Mary Lee "Molly" Fitzhugh Custis (April 22, 1788 – April 23, 1853) was an Episcopal lay leader in Alexandria County (now Arlington County, Virginia, United States).

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Mast (sailing)

The mast of a sailing vessel is a tall spar, or arrangement of spars, erected more or less vertically on the centre-line of a ship or boat.

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McKee Grave

McKee Grave is a public artwork by an unknown artist, located at the Arlington National Cemetery, Arlington, Virginia, United States. It serves as the final resting place of First Lieutenant Thomas Hudson McKee and his wife.

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Medal of Honor

The Medal of Honor is the United States of America's highest and most prestigious personal military decoration that may be awarded to recognize U.S. military service members who distinguished themselves by acts of valor.

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Memorandum of understanding

A memorandum of understanding (MoU) is a type of agreement between two (bilateral) or more (multilateral) parties.

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Memorial Day

Memorial Day or Decoration Day is a federal holiday in the United States for remembering the people who died while serving in the country's armed forces.

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Michael Blassie

Michael Joseph Blassie (April 4, 1948 – May 11, 1972) was an officer in the United States Air Force.

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Michael J. Smith (astronaut)

Michael John Smith (April 30, 1945 – January 28, 1986), (Capt, USN), was an American astronaut—pilot of the Space Shuttle ''Challenger'' when it was destroyed during the STS-51-L mission.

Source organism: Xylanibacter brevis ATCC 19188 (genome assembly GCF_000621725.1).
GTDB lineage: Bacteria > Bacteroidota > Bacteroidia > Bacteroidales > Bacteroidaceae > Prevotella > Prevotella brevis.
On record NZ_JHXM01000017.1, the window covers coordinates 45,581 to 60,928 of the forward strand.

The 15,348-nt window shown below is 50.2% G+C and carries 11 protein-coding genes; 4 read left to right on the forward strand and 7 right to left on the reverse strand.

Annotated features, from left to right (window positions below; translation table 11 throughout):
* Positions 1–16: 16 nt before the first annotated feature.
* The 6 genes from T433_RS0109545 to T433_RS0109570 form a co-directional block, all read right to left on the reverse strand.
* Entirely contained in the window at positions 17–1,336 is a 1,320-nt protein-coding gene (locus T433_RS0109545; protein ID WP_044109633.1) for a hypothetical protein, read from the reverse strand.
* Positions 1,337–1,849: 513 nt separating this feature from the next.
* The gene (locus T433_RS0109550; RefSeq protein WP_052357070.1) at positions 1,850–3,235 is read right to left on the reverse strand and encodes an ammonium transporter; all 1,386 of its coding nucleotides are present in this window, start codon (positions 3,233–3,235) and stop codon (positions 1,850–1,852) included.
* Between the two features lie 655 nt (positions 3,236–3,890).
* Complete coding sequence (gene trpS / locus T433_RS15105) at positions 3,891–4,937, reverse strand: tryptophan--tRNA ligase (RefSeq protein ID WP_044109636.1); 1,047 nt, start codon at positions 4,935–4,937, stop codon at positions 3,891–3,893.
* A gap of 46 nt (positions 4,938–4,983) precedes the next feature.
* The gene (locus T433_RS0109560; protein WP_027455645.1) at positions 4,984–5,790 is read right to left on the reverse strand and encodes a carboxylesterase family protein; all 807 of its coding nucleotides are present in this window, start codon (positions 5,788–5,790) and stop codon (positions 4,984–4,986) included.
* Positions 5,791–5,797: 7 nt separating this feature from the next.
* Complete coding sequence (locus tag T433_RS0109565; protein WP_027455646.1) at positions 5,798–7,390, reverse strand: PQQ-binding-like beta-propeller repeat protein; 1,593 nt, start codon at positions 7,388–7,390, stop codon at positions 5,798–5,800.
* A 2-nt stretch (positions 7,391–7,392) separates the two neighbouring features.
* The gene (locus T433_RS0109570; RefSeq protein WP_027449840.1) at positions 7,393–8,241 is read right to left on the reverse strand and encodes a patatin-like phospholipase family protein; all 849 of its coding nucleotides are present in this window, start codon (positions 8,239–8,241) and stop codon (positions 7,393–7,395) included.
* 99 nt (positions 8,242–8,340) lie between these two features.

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Michael P. Anderson

Michael Phillip Anderson (December 25, 1959 – February 1, 2003) was a United States Air Force officer and NASA astronaut.

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Military chaplain

A military chaplain ministers to military personnel and, in most cases, their families and civilians working for the military.

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Military History Monthly

Military History Monthly is a monthly military history magazine, published by Current Publishing.

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Montgomery C. Meigs

Montgomery Cunningham Meigs (May 3, 1816 – January 2, 1892) was a career United States Army officer and civil engineer, who served as Quartermaster General of the U.S. Army during and after the American Civil War.

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Moses Jacob Ezekiel

Moses Jacob Ezekiel, also known as Moses "Ritter von" Ezekiel (October 28, 1844 – March 27, 1917) was a Jewish-American sculptor who lived and worked in Rome for the majority of his career.

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NASA

The National Aeronautics and Space Administration (NASA) is an independent agency of the executive branch of the United States federal government responsible for the civilian space program, as well as aeronautics and aerospace research.

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National Capital Planning Commission

The National Capital Planning Commission (NCPC) is a U.S. government agency that provides planning guidance for Washington, D.C., and the surrounding National Capital Region.

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National Defense Authorization Act

The National Defense Authorization Act (NDAA) is the name for each of a series of United States federal laws specifying the annual budget and expenditures of the U.S. Department of Defense.